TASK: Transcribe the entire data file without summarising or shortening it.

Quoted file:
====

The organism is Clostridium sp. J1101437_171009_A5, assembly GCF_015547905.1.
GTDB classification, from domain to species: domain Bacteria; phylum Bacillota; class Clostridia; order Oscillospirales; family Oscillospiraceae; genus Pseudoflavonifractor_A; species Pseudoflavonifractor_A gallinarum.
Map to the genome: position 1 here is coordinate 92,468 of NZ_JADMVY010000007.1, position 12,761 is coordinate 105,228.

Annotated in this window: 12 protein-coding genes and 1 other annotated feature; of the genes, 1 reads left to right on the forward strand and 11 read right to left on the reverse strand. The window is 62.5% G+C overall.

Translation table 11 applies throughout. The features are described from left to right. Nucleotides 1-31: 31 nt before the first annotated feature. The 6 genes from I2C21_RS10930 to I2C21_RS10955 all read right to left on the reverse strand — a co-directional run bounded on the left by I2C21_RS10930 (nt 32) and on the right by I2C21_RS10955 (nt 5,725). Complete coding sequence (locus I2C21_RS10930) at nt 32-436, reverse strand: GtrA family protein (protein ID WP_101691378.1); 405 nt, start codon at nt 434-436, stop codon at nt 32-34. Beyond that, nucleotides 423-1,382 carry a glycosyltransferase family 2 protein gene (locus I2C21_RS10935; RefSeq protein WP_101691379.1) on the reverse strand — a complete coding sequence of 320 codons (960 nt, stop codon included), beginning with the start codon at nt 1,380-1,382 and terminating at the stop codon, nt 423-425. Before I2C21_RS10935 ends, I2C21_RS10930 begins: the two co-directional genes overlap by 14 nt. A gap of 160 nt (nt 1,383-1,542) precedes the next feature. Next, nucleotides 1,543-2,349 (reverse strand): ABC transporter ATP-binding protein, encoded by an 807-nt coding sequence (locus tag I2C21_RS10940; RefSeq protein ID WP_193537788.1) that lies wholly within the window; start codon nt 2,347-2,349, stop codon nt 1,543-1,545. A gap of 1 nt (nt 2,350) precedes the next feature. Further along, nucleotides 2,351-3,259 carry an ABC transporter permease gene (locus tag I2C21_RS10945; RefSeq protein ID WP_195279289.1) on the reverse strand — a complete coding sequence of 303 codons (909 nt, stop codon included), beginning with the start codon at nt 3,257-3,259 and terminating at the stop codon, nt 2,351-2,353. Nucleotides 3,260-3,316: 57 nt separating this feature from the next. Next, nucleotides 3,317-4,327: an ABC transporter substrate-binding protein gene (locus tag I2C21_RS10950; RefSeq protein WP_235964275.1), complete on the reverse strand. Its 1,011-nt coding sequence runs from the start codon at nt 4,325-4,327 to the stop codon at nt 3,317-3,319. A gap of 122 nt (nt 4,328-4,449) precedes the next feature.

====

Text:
The organism is Clostridium sp. J1101437_171009_A5, assembly GCF_015547905.1.
GTDB classification, from domain to species: domain Bacteria; phylum Bacillota; class Clostridia; order Oscillospirales; family Oscillospiraceae; genus Pseudoflavonifractor_A; species Pseudoflavonifractor_A gallinarum.
Map to the genome: position 1 here is coordinate 92,468 of NZ_JADMVY010000007.1, position 12,761 is coordinate 105,228.

Annotated in this window: 12 protein-coding genes and 1 other annotated feature; of the genes, 1 reads left to right on the forward strand and 11 read right to left on the reverse strand. The window is 62.5% G+C overall.

Translation table 11 applies throughout. The features are described from left to right. Nucleotides 1-31: 31 nt before the first annotated feature. The 6 genes from I2C21_RS10930 to I2C21_RS10955 all read right to left on the reverse strand — a co-directional run bounded on the left by I2C21_RS10930 (nt 32) and on the right by I2C21_RS10955 (nt 5,725). Complete coding sequence (locus I2C21_RS10930) at nt 32-436, reverse strand: GtrA family protein (protein ID WP_101691378.1); 405 nt, start codon at nt 434-436, stop codon at nt 32-34. Beyond that, nucleotides 423-1,382 carry a glycosyltransferase family 2 protein gene (locus I2C21_RS10935; RefSeq protein WP_101691379.1) on the reverse strand — a complete coding sequence of 320 codons (960 nt, stop codon included), beginning with the start codon at nt 1,380-1,382 and terminating at the stop codon, nt 423-425. Before I2C21_RS10935 ends, I2C21_RS10930 begins: the two co-directional genes overlap by 14 nt. A gap of 160 nt (nt 1,383-1,542) precedes the next feature. Next, nucleotides 1,543-2,349 (reverse strand): ABC transporter ATP-binding protein, encoded by an 807-nt coding sequence (locus tag I2C21_RS10940; RefSeq protein ID WP_193537788.1) that lies wholly within the window; start codon nt 2,347-2,349, stop codon nt 1,543-1,545. A gap of 1 nt (nt 2,350) precedes the next feature. Further along, nucleotides 2,351-3,259 carry an ABC transporter permease gene (locus tag I2C21_RS10945; RefSeq protein ID WP_195279289.1) on the reverse strand — a complete coding sequence of 303 codons (909 nt, stop codon included), beginning with the start codon at nt 3,257-3,259 and terminating at the stop codon, nt 2,351-2,353. Nucleotides 3,260-3,316: 57 nt separating this feature from the next. Next, nucleotides 3,317-4,327: an ABC transporter substrate-binding protein gene (locus tag I2C21_RS10950; RefSeq protein WP_235964275.1), complete on the reverse strand. Its 1,011-nt coding sequence runs from the start codon at nt 4,325-4,327 to the stop codon at nt 3,317-3,319. A gap of 122 nt (nt 4,328-4,449) precedes the next feature.